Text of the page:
British microchip designer ARM has signed a new deal to extend its licensing agreement for its architecture with Microsoft. The original deal dates back to 1997 and since that time the two companies have collaborated on design and development projects for the embedded, consumer and mobile technology markets.
More than 1 billion chips based on ARM designs were shipped last year, beating Intel's figure for design licensing at the same level. Headquartered in Cambridge, England, ARM also has U.S. offices in nine locations including Austin, Detroit, San Diego and Seattle.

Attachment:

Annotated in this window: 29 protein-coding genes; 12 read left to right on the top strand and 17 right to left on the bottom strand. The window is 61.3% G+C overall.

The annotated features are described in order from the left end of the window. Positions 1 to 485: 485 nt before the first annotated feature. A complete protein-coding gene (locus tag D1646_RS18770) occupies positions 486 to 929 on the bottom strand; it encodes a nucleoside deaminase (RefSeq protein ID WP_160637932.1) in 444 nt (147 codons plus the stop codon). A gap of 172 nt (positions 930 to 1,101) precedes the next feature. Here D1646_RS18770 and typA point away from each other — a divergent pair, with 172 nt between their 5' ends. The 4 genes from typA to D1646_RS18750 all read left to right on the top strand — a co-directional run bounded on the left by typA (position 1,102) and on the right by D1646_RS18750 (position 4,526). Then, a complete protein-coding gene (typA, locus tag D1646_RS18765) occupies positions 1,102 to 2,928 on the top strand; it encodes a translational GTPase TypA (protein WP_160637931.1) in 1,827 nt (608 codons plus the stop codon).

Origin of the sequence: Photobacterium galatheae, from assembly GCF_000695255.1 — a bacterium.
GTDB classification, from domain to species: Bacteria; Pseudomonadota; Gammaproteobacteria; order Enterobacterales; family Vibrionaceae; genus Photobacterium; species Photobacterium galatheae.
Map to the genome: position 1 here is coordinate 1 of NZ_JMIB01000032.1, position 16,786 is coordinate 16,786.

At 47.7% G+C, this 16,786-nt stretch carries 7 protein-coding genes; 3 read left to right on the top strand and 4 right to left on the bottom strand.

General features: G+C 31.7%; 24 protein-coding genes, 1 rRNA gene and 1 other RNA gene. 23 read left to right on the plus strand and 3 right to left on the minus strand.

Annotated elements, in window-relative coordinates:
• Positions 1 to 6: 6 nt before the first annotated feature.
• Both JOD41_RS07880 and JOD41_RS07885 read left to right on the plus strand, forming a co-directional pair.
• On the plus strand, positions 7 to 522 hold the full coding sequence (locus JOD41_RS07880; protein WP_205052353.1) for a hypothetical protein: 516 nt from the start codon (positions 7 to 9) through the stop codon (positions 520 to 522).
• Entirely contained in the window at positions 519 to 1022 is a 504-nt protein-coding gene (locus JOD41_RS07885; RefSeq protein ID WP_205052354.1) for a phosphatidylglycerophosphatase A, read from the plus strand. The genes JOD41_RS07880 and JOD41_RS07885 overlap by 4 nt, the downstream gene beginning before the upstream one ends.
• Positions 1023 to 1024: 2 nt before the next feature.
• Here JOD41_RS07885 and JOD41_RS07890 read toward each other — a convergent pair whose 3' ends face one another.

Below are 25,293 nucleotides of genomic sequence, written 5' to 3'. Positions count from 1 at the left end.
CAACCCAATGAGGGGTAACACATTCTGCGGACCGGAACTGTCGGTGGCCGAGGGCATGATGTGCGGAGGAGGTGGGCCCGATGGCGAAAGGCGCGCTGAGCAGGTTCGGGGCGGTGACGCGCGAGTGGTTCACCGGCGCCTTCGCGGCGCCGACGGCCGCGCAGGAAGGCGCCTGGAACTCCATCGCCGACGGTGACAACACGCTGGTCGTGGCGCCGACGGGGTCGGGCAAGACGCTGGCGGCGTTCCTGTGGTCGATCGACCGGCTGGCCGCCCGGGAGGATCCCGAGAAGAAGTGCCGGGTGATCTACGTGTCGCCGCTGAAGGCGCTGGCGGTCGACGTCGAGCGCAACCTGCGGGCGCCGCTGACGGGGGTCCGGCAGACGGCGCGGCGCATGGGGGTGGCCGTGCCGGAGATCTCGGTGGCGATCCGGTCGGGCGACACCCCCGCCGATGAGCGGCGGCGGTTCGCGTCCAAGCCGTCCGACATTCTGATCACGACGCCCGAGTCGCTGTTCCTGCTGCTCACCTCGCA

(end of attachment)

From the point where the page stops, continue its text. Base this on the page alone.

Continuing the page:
The company licenses its processor designs through a flexible licensing model, which can encompass the complete ARM architecture or be restricted to specific processor implementations.
"ARM is an important partner for Microsoft and we deliver multiple operating systems on the company's architecture, most notably Windows Embedded and Windows Phone," said KD Hallman, general manager, Microsoft. "With closer access to the ARM technology we will be able to enhance our research and development activities for ARM-based products."
Precise details of ARM's agreement with Microsoft will remain confidential, for additional analysis see, Microsoft licenses ARM tech in bid to own 'internet' of things.